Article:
Hockey Hall of Famer and former Edmonton defenseman Paul Coffey will assist Jackson in his new role.

Dumba signs deal with Coyotes

Scottsdale, Ariz. – Give Nick Bjugstad a big assist on Matt Dumba’s arrival in the desert.

Giving in to the pressure from his former Minnesota teammate and seeing what Arizona is building, Dumba signed a one-year, $3.9 million deal with the Coyotes on Monday.

“Bjugy was texting me every other day and he caught me, put the clamps on me at one of the weddings we were at a couple of weeks ago, too,” said Dumba, who lives and trains in Arizona during the offseason. “He was always dropping it in my ear and it was awesome to see guys really enjoy Arizona, the coaching staff, the style of play that they’re growing into.”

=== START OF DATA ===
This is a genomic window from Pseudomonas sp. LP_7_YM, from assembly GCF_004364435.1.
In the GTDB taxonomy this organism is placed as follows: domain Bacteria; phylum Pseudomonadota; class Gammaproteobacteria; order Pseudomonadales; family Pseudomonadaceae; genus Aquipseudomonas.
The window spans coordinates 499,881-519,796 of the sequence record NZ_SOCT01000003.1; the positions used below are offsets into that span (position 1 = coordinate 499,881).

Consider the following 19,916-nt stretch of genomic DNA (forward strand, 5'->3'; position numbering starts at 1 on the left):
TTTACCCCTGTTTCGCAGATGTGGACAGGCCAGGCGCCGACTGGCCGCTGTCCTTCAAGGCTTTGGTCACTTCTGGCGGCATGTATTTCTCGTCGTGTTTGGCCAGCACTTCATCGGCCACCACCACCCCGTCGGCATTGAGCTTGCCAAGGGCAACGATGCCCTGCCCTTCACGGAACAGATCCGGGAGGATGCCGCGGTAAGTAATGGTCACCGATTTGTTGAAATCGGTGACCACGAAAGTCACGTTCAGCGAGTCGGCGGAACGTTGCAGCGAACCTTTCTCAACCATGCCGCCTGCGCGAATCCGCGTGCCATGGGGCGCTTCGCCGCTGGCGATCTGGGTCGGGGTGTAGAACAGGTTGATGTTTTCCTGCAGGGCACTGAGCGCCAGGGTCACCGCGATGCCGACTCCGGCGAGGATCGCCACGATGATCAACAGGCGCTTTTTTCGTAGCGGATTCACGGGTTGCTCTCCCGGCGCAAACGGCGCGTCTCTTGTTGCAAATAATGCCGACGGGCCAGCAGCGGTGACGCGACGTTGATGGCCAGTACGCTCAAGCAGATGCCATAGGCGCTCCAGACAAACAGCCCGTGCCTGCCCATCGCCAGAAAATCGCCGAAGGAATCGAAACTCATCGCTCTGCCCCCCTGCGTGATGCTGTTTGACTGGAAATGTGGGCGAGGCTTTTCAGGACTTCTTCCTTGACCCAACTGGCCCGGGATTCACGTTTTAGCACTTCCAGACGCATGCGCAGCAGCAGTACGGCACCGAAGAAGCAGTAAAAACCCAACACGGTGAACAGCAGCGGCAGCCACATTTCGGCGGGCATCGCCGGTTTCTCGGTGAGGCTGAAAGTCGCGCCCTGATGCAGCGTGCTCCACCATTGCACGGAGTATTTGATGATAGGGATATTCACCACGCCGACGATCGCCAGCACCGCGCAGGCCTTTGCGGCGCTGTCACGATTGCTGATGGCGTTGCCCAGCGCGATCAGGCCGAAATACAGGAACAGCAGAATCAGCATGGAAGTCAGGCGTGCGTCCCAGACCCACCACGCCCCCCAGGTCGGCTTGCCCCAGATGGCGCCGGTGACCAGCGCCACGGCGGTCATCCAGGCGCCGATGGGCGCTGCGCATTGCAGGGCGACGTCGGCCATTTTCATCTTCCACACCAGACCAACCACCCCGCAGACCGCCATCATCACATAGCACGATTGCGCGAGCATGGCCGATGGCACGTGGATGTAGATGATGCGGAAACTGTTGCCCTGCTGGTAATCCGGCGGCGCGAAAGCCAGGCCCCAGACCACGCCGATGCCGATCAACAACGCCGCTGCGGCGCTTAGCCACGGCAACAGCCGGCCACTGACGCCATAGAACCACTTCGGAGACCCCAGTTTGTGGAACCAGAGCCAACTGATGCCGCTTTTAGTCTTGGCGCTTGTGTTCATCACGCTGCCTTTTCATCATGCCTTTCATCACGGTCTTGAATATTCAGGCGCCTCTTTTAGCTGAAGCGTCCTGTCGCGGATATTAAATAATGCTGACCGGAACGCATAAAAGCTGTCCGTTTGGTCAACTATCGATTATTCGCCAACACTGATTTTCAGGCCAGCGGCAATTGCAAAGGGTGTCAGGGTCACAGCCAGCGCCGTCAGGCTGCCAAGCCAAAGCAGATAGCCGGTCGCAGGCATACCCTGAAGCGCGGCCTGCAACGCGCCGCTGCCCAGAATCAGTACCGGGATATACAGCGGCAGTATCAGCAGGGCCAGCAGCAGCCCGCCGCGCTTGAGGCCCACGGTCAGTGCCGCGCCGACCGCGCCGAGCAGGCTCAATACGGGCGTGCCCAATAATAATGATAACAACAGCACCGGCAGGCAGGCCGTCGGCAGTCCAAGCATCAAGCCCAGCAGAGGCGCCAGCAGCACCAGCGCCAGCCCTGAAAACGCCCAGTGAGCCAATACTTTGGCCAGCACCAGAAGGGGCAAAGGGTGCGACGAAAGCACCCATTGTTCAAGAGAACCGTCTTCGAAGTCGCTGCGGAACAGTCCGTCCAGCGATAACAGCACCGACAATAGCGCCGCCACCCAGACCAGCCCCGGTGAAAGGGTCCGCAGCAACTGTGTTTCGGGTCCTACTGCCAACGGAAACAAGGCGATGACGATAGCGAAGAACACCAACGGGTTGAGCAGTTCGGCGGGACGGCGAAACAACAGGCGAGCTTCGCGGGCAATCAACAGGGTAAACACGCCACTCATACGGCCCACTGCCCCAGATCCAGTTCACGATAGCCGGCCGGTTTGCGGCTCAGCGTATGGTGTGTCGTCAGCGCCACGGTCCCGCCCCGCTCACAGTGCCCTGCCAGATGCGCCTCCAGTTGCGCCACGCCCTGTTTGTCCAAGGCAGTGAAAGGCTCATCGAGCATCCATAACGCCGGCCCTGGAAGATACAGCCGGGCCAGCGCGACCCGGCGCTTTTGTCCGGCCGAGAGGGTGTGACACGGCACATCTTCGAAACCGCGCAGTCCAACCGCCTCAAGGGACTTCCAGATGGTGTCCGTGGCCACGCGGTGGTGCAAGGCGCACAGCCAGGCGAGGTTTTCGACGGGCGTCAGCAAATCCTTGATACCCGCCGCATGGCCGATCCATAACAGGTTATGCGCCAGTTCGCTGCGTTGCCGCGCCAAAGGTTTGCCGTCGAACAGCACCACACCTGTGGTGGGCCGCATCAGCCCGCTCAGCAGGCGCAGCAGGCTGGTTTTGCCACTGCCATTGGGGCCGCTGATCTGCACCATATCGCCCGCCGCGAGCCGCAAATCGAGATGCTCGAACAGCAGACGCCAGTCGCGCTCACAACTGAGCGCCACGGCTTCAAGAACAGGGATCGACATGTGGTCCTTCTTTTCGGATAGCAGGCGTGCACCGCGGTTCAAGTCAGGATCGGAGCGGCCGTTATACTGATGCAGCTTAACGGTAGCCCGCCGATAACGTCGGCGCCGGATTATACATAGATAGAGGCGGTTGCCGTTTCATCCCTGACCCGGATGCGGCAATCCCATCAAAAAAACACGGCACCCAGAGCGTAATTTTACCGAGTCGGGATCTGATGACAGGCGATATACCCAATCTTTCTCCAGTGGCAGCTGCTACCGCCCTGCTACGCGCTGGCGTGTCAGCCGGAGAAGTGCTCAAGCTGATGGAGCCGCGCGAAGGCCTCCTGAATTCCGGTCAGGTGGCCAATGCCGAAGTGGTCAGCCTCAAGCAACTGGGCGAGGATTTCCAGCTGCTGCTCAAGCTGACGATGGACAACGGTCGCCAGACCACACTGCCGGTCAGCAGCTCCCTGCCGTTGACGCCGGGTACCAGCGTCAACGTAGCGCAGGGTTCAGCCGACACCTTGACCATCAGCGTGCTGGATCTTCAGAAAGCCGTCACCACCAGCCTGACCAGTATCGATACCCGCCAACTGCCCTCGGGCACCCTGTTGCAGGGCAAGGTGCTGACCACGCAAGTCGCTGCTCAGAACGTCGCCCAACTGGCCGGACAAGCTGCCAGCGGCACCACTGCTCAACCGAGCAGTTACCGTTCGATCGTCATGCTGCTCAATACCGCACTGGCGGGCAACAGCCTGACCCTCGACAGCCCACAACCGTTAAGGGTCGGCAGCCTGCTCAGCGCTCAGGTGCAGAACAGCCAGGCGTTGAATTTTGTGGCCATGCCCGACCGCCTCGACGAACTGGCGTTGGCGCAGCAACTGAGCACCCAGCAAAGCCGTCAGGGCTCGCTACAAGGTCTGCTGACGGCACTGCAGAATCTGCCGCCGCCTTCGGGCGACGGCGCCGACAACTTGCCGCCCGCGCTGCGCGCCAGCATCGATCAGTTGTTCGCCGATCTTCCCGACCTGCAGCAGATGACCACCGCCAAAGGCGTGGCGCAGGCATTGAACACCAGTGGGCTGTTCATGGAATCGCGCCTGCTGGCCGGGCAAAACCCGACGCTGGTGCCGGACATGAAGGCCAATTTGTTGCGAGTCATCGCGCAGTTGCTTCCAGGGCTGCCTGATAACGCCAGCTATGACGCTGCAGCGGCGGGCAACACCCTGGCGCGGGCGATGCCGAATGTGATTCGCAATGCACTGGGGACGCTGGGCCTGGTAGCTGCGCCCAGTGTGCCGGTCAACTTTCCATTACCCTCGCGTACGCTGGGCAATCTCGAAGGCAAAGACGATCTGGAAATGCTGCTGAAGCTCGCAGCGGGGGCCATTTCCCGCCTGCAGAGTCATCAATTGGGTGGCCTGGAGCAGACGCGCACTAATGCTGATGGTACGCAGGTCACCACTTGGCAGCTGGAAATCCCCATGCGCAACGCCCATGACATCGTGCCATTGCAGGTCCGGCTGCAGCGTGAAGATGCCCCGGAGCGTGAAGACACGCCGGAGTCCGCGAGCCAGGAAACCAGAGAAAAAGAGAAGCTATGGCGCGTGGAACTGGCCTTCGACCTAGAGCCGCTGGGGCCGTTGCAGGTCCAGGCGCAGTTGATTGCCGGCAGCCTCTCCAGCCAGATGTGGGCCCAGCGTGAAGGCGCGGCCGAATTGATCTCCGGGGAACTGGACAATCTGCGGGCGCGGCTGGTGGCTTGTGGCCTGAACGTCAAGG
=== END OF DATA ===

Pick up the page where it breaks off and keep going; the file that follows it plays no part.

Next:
Dumba played 10 seasons with Minnesota after the Wild selected him with the seventh overall pick in the 2012 NHL draft. He served as an alternate captain for the Wild the past two seasons, playing more of a shutdown role after being one of the NHL’s better two-way defensemen.

The 29-year-old had a 50-point season while playing all 82 games in 2017-18 and has scored 20 points at least seven times. The Saskatchewan native had four goals and 14 assists in 79 games last season.

“He is a talented, reliable, physical defenseman who competes hard every night and will contribute offensively,” Coyotes general manager Bill Armstrong said in a statement. “He is also a great leader who will add a veteran presence to our blue line. We are very excited to have him on our team this season.”